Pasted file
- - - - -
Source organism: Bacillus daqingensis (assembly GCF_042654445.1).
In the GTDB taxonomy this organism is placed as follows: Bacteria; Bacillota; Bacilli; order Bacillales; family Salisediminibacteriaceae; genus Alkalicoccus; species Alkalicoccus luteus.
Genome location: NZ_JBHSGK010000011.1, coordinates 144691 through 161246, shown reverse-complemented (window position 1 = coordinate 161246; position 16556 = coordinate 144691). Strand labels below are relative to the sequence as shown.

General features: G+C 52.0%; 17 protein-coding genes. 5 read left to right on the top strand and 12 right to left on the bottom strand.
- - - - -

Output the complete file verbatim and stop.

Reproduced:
Source organism: Bacillus daqingensis (assembly GCF_042654445.1).
In the GTDB taxonomy this organism is placed as follows: Bacteria; Bacillota; Bacilli; order Bacillales; family Salisediminibacteriaceae; genus Alkalicoccus; species Alkalicoccus luteus.
Genome location: NZ_JBHSGK010000011.1, coordinates 144691 through 161246, shown reverse-complemented (window position 1 = coordinate 161246; position 16556 = coordinate 144691). Strand labels below are relative to the sequence as shown.

General features: G+C 52.0%; 17 protein-coding genes. 5 read left to right on the top strand and 12 right to left on the bottom strand.